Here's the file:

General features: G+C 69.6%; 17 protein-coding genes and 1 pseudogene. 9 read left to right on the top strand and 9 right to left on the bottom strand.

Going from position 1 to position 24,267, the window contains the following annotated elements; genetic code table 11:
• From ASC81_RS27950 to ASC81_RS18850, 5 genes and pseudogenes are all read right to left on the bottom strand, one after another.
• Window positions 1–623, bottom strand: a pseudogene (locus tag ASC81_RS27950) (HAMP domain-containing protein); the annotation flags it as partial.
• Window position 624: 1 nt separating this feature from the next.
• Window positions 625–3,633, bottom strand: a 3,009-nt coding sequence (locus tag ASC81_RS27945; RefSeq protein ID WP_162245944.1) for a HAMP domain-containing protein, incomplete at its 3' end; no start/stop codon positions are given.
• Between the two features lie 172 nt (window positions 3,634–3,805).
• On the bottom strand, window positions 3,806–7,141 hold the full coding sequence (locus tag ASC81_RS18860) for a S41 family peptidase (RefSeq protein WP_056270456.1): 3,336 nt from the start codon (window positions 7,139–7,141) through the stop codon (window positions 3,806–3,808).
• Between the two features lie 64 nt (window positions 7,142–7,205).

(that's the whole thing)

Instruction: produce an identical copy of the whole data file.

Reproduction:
General features: G+C 69.6%; 17 protein-coding genes and 1 pseudogene. 9 read left to right on the top strand and 9 right to left on the bottom strand.

Going from position 1 to position 24,267, the window contains the following annotated elements; genetic code table 11:
• From ASC81_RS27950 to ASC81_RS18850, 5 genes and pseudogenes are all read right to left on the bottom strand, one after another.
• Window positions 1–623, bottom strand: a pseudogene (locus tag ASC81_RS27950) (HAMP domain-containing protein); the annotation flags it as partial.
• Window position 624: 1 nt separating this feature from the next.
• Window positions 625–3,633, bottom strand: a 3,009-nt coding sequence (locus tag ASC81_RS27945; RefSeq protein ID WP_162245944.1) for a HAMP domain-containing protein, incomplete at its 3' end; no start/stop codon positions are given.
• Between the two features lie 172 nt (window positions 3,634–3,805).
• On the bottom strand, window positions 3,806–7,141 hold the full coding sequence (locus tag ASC81_RS18860) for a S41 family peptidase (RefSeq protein WP_056270456.1): 3,336 nt from the start codon (window positions 7,139–7,141) through the stop codon (window positions 3,806–3,808).
• Between the two features lie 64 nt (window positions 7,142–7,205).